Julian von Harras, my new Dutch friend, rode the long way around to the Tokyo station and helped me find the JR Exchange office in the enormous labyrinth that is the central train station. We managed to score seats across the aisle from each other on a non-reserved car and chatted the whole way until he got to Kyoto and had to change trains. It was so nice to be able to speak to someone in English. I told him I had spent most of the last two days in silence or bowing and saying the one phrase that has come to be so important to my existence in Japan--"arrigatoo gozaimasu," which means "thank you." I was sad to see him go, but excited to see Wes.
I had to change trains at Osaka and catch a train bound for Hiroshima, where I had to transfer to a local train bound for Iwakuni. I left my hotel just after 9:00 am and had boarded the subway half an hour later. My high speed shinkasen left Tokyo at 11:04 am and I didn't arrive in Iwakuni until 4:50. Wes had said something about the bullet trains taking about 4 hours from Tokyo and then an additional 45 minutes from Hiroshima, which turned out to be pretty accurate with the short layovers I had in between trains, but it was such a long day of travel! Nearly 7.5 hours when it was all said and done. Whew! I have to do it all again on the way back too, which eats into any time I would have liked to have spent exploring the city. Oh well.
I thought Wes might be waiting at the train station for me at 5:00 as we had discussed, but when he didn't show I grabbed a cab to base (as was our back-up plan). I made it on base and back to his place with only a minor snafu at the front gate (Wes forgot to bring my base papers with him when he came to the gate to get me and had to go back to his apartment for them). We met up with a few of his friends for dinner and headed out for their favorite sushi place downtown. We sat at the bar and there was this little old guy behind the sushi counter put me through a sampling of his choice (all you have to do is say the magic word - Omakase!"). According to the guys, he's been there forever so I trusted him entirely.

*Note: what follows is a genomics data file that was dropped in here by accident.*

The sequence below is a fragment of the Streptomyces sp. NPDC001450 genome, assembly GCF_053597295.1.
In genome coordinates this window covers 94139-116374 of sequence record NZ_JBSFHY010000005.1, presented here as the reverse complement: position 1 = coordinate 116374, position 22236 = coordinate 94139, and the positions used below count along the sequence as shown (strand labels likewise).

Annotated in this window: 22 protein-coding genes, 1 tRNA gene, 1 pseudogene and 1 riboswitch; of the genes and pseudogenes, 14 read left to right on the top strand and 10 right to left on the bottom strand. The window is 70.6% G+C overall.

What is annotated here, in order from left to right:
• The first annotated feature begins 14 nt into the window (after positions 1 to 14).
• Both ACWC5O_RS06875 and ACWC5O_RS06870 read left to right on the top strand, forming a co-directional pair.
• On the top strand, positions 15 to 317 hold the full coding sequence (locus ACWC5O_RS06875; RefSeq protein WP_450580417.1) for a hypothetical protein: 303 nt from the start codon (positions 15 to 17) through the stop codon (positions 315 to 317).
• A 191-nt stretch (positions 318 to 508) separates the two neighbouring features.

I started with fatty tuna, eaten with wasabi and soy sauce. It was phenomenal! Then he gave me what I think was mackerel. He told me to eat it without soy sauce, although it had some wasabi under the fish.
Next was squid, eaten without wasabi or soy sauce. I had never had squid like this before and it was slightly chewy and had a peppery flavor. I absolutely loved it!
Wes's friend, Jason, shared a piece of his tuna with me which melted in my mouth. I had a few other courses, which included salmon, egg and a cucumber hand roll, all of which were fantastic! Wes insisted that we try some scallops, as they hadn't yet found their way onto my plate. We got baked scallops in butter sauce on the half shell.
I loved the presentation! This place really knew how to do things right! And the best part is that I had the best sushi of my life, several rounds of drinks and the tab was less than $40!! What a great introduction to Iwakuni! Definitely the perfect end to a long day on the road!